Milwaukee residents gathered with community and religious leaders outside City Hall on March 18 to mourn the women killed during the mass shootings at several Atlanta-area spas, and demand an end to violence and hatred against Asian Americans.

The “Standing Up Against Anti-Asian Violence” vigil was organized by the Asian American Pacific Islander Coalition of Wisconsin (AAPI), with support from many local and statewide organizations – in response to the March 16 mass shooting. That incident involved six women of Asian decent, along with two other individuals, who were racially targeted by a White gunman.

“Anti-Asian hate is not new. It is deeply embedded into the moral fabric of America. Indeed, it is inherent to its history and foreshadowing of a bitter, hateful future if we do not stop it.” said State Representative Francesca Hong (D-Madison). “This violence has been heightened and exacerbated by the White Supremacy culture that the previous administration and its supporters perpetuated, championed and reveled in. That is our shameful truth. No one should live in fear in this country and certainly not in Wisconsin, but this is not our current reality.”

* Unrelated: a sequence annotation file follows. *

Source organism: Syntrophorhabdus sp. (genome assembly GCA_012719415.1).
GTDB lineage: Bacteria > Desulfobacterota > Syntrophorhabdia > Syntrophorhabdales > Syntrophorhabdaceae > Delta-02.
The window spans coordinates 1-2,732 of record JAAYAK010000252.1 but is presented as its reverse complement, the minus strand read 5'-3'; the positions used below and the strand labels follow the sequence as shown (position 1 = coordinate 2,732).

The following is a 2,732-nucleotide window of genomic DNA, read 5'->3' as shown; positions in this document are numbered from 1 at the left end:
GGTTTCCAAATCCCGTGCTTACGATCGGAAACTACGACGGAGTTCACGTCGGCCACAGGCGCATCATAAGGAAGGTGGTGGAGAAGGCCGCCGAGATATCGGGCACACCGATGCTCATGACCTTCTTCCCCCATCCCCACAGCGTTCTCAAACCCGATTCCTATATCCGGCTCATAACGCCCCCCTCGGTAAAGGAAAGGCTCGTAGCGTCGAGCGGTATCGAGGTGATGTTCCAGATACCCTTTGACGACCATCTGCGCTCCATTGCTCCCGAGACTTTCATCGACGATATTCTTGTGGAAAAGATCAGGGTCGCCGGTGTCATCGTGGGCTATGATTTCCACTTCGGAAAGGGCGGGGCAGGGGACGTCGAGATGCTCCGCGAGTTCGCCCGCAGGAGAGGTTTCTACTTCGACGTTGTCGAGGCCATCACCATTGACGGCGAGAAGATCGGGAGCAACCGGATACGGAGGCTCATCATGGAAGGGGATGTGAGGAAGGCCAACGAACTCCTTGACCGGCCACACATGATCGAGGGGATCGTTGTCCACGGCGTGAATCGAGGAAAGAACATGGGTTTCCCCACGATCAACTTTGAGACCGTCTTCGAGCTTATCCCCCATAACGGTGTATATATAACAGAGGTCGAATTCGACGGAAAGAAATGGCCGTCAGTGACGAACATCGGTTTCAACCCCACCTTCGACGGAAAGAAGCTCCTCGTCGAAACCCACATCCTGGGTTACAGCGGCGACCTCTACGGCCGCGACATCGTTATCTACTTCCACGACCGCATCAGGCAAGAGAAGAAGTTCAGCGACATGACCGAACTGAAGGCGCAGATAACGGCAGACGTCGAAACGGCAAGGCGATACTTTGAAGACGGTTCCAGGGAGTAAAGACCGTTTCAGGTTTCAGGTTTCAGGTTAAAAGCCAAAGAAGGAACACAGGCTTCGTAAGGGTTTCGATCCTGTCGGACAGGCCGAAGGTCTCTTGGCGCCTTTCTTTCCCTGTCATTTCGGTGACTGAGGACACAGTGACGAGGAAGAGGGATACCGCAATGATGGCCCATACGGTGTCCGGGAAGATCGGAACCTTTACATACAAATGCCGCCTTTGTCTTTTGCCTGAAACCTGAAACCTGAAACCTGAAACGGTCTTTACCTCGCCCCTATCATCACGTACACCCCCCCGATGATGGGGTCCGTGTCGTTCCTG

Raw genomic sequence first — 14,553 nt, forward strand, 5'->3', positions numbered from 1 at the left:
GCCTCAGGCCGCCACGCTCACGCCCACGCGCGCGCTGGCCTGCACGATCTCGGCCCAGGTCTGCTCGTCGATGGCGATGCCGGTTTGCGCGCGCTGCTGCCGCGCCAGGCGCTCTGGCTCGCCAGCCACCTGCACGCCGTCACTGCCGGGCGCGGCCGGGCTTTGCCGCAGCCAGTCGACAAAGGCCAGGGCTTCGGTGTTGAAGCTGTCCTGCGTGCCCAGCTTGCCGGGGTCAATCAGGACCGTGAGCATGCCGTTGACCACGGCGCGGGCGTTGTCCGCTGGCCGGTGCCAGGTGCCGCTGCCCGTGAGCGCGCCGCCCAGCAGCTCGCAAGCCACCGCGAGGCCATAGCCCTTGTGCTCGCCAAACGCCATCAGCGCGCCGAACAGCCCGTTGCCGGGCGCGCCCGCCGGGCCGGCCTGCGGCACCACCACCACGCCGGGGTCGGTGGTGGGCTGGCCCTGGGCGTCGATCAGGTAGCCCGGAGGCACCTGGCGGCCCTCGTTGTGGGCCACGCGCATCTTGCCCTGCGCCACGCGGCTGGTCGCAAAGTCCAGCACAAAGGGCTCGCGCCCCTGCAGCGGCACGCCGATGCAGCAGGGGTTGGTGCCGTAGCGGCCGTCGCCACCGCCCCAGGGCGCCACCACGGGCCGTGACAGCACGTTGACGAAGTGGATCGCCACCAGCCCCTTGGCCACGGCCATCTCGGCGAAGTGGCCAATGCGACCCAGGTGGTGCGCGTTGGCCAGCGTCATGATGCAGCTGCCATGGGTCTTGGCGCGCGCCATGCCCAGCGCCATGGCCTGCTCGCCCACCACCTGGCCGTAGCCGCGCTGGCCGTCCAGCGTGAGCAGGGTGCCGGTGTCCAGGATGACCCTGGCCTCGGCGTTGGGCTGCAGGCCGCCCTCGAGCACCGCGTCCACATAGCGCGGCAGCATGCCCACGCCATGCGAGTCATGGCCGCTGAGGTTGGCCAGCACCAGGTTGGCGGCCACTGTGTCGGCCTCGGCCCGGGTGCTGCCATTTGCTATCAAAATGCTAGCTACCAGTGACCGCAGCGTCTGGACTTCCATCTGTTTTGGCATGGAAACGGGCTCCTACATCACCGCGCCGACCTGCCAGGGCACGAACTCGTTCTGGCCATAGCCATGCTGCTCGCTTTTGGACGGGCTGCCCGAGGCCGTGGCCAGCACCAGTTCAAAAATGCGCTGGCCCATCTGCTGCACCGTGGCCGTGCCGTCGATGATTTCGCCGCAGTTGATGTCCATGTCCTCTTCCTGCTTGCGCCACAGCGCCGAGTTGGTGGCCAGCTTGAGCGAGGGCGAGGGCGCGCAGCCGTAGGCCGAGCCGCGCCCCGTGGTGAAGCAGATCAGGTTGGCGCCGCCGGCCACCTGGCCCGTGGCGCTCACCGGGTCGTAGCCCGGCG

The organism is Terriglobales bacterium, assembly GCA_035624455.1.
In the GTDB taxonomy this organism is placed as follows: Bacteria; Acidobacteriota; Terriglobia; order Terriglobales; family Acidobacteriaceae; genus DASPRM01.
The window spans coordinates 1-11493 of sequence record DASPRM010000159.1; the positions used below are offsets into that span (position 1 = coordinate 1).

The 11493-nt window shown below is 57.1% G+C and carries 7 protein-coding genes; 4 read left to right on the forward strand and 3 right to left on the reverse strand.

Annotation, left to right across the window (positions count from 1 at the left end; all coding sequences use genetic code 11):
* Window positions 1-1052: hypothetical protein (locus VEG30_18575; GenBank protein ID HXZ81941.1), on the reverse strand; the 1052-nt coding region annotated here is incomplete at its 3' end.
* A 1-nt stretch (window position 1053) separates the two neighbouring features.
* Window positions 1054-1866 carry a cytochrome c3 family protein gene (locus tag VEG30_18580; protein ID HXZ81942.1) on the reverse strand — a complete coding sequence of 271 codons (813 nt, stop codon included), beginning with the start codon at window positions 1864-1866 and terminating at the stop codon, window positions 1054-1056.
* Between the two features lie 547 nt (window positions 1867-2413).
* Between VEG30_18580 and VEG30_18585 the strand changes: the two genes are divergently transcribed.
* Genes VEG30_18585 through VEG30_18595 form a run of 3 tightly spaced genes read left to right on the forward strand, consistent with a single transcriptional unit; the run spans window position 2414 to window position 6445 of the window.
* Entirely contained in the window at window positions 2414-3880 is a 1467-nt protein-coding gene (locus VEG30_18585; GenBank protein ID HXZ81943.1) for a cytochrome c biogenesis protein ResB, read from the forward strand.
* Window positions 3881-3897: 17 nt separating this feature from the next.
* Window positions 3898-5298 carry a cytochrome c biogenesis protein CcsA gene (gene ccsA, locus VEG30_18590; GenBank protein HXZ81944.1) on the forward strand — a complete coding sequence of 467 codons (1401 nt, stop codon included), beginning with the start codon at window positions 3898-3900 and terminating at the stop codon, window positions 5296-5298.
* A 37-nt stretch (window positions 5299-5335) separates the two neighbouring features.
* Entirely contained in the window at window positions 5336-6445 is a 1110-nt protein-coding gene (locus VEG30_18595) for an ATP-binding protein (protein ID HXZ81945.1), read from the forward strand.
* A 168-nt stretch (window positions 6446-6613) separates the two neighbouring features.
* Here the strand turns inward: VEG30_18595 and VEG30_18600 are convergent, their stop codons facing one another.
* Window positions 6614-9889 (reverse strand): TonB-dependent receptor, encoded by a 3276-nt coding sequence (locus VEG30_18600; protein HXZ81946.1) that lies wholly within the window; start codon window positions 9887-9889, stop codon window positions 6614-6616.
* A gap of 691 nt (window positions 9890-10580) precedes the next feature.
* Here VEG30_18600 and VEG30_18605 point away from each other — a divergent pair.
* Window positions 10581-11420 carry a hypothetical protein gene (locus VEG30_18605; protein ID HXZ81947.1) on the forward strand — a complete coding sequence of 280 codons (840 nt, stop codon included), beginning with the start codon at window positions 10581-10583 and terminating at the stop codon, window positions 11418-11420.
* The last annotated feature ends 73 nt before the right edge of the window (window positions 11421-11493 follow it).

The Milwaukee event joined similar vigils in cities across the country, and followed recent nationwide #StopAsianHate protests in response to a wave of attacks and racism that have surged during the coronavirus pandemic – instigated by ex-president Trump’s racist rhetoric and hate. The spa killings have added to the sense of horror and despair that many Asian Americans already face.

Milwaukee County Sheriff Earnell Lucas and Reggie Moore, director of the Milwaukee Office of Violence Prevention, also condemned the racially motivated killings. Moore said the killings were an example of hatred in action.

“We have to be committed not only to calling it out, but addressing it at its root cause. The greatest way to overcome that is with love and with accountability,” added Moore.

According to data from Stop AAPI Hate, 3,800 incidents of hate directed at Asian Americans were reported over the course of roughly a year during the pandemic — significantly higher than the prior year. Women were 2.3 times more likely than men to report hate incidents. Nationally, a 2019 study found that in at least 22 mass shootings since 2011, the perpetrators specifically targeted women, had stalked or harassed women, or had a history of domestic violence.

The theme of denying or downplaying the role of racism — exemplified by a Georgia sheriff’s captain suggesting that the Atlanta gunman acted because he was having “a really bad day” has resonated with many Asian Americans and other people of color in the wake of the mass shooting and other recent attacks.